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Afghanistan Tops Open Doors Watch List of Worst Countries for Christians

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Afghanistan is the most dangerous country for Christians, according to an annual list put together by the Christian watchdog group Open Doors. It is the first time in two decades that North Korea has not been at the top of the list.

Open Doors said the Taliban’s takeover of the Afghan government in mid-August forced many Afghan Christians—most of whom are converts from Islam—to go into hiding.

“This proved a game-changer not only for women and ethnic minorities, but also for religious minorities, including Christian converts, who are seen as apostates,” said the organization’s annual report, released Wednesday (Jan. 19). “With the Taliban’s grip on power growing stronger and reaching into more and more districts, the situation for Christian converts is becoming increasingly challenging.”

Overall, no new countries appeared in Open Doors’ top 10 most dangerous countries for Christians. Afghanistan was second on the list last year.

North Korea is now listed second, though its persecution score increased slightly, based in part on a rise in the arrests of Christians and the closings of house churches. The country also adopted a new law countering “reactionary thought” that bars the Bible among “foreign published materials.”

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“They’re the same in North Korea and Afghanistan until you get to violence, and this year the violence has been more dramatic in Afghanistan,” said Open Doors President David Curry of the findings at an online news conference.

Across the globe, Open Doors found that there has been a 24% increase in Christians killed because of their faith, increasing from 4,761 cited in its report last year to 5,898 this year.

Nigeria, for the second year in a row, was named as the country where Christians are subject to the most violence. It was cited for 79% of the recorded killings, or 4,650.

The number of churches attacked worldwide also increased to 5,110 for 2022, compared with 4,488 the previous year.

The watchdog said its findings indicate that more than 360 million Christians across the world—or 1 in 7 members of the Christian faith—are suffering high levels of discrimination and persecution. Curry called Christian women in particular “the most vulnerable group in the world today” in light of their “horrendous treatment” in extremist Islamic societies.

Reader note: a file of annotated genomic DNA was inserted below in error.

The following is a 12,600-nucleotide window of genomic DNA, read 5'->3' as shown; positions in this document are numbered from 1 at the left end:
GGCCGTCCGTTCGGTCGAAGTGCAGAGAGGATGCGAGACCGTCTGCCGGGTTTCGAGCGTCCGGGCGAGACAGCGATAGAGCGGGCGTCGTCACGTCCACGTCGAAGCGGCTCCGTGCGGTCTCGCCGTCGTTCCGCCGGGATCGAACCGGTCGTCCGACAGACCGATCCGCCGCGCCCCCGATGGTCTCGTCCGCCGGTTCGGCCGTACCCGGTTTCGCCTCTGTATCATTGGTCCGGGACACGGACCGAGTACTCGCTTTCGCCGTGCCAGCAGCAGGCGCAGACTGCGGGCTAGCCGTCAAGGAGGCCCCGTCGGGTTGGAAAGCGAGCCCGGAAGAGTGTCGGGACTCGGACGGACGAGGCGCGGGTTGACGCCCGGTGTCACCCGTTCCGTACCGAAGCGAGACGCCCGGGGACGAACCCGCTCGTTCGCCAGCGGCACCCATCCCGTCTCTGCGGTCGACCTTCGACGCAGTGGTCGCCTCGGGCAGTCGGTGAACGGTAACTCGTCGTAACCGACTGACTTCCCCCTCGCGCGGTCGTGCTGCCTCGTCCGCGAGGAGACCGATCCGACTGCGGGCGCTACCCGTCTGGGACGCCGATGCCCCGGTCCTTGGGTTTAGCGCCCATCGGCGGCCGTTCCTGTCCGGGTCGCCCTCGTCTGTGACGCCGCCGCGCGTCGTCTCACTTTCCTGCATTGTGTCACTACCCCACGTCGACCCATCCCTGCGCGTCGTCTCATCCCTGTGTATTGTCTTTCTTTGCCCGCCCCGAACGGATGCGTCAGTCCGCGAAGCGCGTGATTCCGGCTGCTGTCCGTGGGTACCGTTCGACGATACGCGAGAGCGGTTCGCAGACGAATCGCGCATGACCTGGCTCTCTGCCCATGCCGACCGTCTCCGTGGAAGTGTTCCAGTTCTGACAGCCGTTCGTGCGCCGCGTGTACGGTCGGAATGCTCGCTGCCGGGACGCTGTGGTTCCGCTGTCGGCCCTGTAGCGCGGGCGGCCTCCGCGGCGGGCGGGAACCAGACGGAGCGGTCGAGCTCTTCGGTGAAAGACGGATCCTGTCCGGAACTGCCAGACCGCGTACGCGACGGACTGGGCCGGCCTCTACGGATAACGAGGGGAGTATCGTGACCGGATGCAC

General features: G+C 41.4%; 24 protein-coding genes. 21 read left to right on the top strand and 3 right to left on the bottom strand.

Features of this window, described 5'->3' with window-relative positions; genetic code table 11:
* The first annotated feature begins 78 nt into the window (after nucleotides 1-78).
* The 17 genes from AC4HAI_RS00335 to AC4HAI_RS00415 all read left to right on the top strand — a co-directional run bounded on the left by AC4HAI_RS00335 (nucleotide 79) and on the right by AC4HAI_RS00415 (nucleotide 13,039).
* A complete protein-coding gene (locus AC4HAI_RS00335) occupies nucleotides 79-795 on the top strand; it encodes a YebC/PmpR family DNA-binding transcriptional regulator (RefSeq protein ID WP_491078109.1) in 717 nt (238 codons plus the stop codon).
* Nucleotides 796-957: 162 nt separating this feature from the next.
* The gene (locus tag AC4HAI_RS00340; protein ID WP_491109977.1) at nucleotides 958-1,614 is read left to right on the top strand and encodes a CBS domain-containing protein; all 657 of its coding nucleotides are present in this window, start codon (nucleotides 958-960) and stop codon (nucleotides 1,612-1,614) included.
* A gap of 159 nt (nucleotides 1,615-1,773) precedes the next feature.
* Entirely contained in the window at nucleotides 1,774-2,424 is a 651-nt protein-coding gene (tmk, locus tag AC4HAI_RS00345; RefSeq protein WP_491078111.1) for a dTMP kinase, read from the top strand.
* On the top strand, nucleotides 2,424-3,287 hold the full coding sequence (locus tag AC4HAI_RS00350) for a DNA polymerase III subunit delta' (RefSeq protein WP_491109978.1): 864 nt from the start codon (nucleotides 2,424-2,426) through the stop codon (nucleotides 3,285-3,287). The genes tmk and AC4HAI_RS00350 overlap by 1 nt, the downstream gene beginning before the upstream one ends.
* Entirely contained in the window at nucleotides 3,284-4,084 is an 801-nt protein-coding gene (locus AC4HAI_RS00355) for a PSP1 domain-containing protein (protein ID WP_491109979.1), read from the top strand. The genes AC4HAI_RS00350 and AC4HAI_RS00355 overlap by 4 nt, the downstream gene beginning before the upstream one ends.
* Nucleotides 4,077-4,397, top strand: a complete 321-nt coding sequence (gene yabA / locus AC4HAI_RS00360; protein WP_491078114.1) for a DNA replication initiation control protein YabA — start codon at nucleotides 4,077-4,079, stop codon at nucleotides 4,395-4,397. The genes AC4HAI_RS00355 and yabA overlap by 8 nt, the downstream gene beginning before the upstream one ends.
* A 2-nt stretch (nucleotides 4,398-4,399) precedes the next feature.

Open Doors has worked for more than six decades to help persecuted Christians in some five dozen countries.

The 2022 World Watch List is based on a reporting period from November 2020 through September 2021.

The entire top 10 list is:

  • 1. Afghanistan
  • 2. North Korea
  • 3. Somalia
  • 4. Libya
  • 5. Yemen
  • 6. Eritrea
  • 7. Nigeria
  • 8. Pakistan
  • 9. Iran
  • 10. India

Last year, Open Doors reported that governments and extremists used the COVID-19 pandemic as justification for persecution. For example, in India, the watchdog reported that 80% of Christians in India who received pandemic aid from its partner organizations said they were turned away from other food distribution points because of their faith.

The new report found that China was among the countries where COVID-19 restrictions were used to tighten surveillance and control of worship services and religious minorities.

Curry applauded the Biden administration’s diplomatic boycott of the Winter Olympics that begin in China on Feb. 4, due to the country’s human rights violations that include the reported imprisonment of more than a million Uyghur Muslims and other minorities.

“I am suggesting that people don’t watch the Olympics, that they don’t participate in whatever way they normally would,” he said. “The communist government wants the attention and the revenue from these Olympics and I think people should just pass, particularly people of faith.”

A number of the countries on Open Doors’ watch list—China, Eritrea, Iran, North Korea and Pakistan—are on the State Department’s list of “countries of particular concern,” or CPCs.

Another watchdog, the U.S. Commission on International Religious Freedom, recommended in April that Afghanistan be placed on the State Department’s second-tier “special watch list” but the State Department did not include the predominantly Muslim country when it announced its designations in November.

Curry urged the State Department to return Nigeria to its list of CPCs, saying Open Doors’ “research is irrefutable proof that Nigeria’s human rights violations must be recognized.”


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Adelle Banks

Adelle M. Banks is a senior production editor and national reporter for the Religion News Service, where she has worked since 1995. She previously served as the religion reporter at The Orlando Sentinel as well as a reporter in Providence, Binghamton, and Syracuse, and her work has appeared in USA Today, The Huffington Post, and Jet magazine. Banks won the 2014 Wilbur Award for digital communications and multimedia for her work on the 50th anniversary of the March on Washington, and she has twice been honored by the Religion Newswriters Association.